An interview with the writers of The Trouble with Doug, Daniel Maté and Will Aronson, about the developments on their 2010 Festival show as it prepares for a production at NAMT member theatre Arts Garage down in Florida this spring.
A contemporary re-imagining of Kafka’s “Metamorphosis,” The Trouble With Doug is a hilarious and moving new musical about a healthy young man who transforms inexplicably into a giant talking slug. Thrust together awkwardly under the same roof, Doug, his family, and his fiancée all struggle to understand and respond to this strangest of crises.
Last time we checked in with you, Doug was heading to Palo Alto, CA for TheatreWorks’ festival. How was that process for you and the show?
We had a great time in Palo Alto. TheatreWorks provides a unique workshopping opportunity – a chance to perform the show in front of an audience, rewrite, re-tech, perform again, and then repeat that process three times. You can really take the show into the laboratory and experiment. (There’s really no better way to see what works and what doesn’t than to watch the show in front of actual people a few times!)
What changes did you make to the show while in California?
After watching the show, we felt that our titular character was under-developed — so we added several new musical moments for Doug throughout the first act to clarify his arc and round him out a bit more. We also tried out a number of new scenes for Doug’s family, and also ended up with a slightly gentler ending.
You are currently rewriting the show for a production down at Arts Garage in Florida. What are your goals with this rewrite?
We’ve both been busy with several different projects, so this is a great opportunity to get back into Doug world and implement the changes we’ve long discussed. Aside from continuing to flesh out the rewrites we began in Palo Alto, we’re excited to upgrade the score so that each song moment is as dynamic and memorable as possible! In addition, true to that old musical adage that openings often come last, we’re writing an entirely new opening— replacing a song we’ve had for a long time with what we hope will be a new and more energetic start to the show.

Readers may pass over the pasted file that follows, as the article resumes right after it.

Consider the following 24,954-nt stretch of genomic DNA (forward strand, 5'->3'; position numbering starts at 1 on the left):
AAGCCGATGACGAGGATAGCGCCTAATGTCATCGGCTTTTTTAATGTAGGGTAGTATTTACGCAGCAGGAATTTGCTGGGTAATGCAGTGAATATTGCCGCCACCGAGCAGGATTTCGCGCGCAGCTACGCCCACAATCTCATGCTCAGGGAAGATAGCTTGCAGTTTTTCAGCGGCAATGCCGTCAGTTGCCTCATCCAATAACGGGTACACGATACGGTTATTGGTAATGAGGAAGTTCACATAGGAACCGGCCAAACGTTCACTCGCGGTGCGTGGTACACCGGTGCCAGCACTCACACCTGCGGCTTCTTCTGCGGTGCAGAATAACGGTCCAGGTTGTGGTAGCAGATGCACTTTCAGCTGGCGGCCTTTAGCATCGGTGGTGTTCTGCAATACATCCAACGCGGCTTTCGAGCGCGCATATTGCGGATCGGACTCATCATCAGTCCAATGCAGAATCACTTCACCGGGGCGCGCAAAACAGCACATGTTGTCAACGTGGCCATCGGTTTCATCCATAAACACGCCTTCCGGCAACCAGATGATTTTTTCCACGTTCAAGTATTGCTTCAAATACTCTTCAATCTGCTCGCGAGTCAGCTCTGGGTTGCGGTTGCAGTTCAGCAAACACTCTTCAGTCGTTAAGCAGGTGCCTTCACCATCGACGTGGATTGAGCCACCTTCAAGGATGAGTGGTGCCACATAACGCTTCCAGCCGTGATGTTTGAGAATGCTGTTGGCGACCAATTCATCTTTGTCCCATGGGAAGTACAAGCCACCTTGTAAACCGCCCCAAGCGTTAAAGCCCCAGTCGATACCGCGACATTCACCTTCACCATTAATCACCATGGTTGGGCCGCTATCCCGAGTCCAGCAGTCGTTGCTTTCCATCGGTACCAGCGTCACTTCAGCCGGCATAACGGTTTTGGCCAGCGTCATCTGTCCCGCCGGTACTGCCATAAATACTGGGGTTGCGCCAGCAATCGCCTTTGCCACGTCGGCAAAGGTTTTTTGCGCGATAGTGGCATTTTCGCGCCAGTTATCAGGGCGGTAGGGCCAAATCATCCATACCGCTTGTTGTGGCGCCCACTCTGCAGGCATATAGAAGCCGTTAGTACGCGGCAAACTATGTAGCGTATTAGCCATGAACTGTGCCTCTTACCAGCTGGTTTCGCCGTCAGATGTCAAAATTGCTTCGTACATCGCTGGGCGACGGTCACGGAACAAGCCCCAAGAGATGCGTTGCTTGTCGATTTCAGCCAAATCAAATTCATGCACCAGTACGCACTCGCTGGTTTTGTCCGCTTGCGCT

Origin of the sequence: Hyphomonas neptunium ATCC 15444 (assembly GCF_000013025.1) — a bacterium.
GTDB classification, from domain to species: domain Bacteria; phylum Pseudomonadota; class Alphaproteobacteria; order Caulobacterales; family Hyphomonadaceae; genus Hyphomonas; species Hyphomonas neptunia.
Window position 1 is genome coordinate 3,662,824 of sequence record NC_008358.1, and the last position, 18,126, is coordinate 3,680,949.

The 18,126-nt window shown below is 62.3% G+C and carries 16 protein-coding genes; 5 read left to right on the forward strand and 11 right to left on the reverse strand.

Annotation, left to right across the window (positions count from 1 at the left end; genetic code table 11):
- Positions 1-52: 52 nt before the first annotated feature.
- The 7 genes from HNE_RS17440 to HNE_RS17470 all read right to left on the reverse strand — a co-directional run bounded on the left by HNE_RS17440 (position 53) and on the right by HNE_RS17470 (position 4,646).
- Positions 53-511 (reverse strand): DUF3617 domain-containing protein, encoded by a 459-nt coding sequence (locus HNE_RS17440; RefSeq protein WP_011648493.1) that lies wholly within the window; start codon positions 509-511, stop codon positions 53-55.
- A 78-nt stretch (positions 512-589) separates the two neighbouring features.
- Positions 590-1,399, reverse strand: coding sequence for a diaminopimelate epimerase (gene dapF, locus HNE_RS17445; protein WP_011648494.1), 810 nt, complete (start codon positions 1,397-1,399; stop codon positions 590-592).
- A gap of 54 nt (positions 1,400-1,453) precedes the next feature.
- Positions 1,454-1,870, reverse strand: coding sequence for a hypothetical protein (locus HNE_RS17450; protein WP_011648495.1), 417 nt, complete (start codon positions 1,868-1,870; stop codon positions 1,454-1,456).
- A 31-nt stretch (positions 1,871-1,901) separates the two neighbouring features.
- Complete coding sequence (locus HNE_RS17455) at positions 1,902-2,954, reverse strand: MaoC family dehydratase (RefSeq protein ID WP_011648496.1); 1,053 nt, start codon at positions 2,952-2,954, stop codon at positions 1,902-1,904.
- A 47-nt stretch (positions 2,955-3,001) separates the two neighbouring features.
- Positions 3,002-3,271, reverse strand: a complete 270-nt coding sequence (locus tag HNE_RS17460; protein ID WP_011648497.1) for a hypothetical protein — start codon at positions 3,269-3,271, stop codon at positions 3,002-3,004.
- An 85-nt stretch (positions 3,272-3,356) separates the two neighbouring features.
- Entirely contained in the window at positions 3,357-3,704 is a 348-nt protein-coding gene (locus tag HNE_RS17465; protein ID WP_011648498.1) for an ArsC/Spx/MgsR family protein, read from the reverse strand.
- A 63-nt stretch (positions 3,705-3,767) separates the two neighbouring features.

What are your desired next steps for the show after Florida?
It might sound strange to say when a show is about a giant talking slug and his crazy family, but we’ve felt, especially since TheatreWorks, that we have the basis here for a really accessible, crowd-pleasing show, one that could connect with a lot of different audiences and fans of new musical theatre. We’d love to get more theaters interested in the piece, and hopefully license it. A New York production would also be fabulous of course!
Why should people head down to Florida to check out The Trouble with Doug this spring?
We’ve got a great local director (Margaret Ledford), a terrific cast, and a band that features some fun low woodwinds and a cello. Come check it out! It’ll be slugular, we promise.
For more information about the show, please visit www.artsgarage.org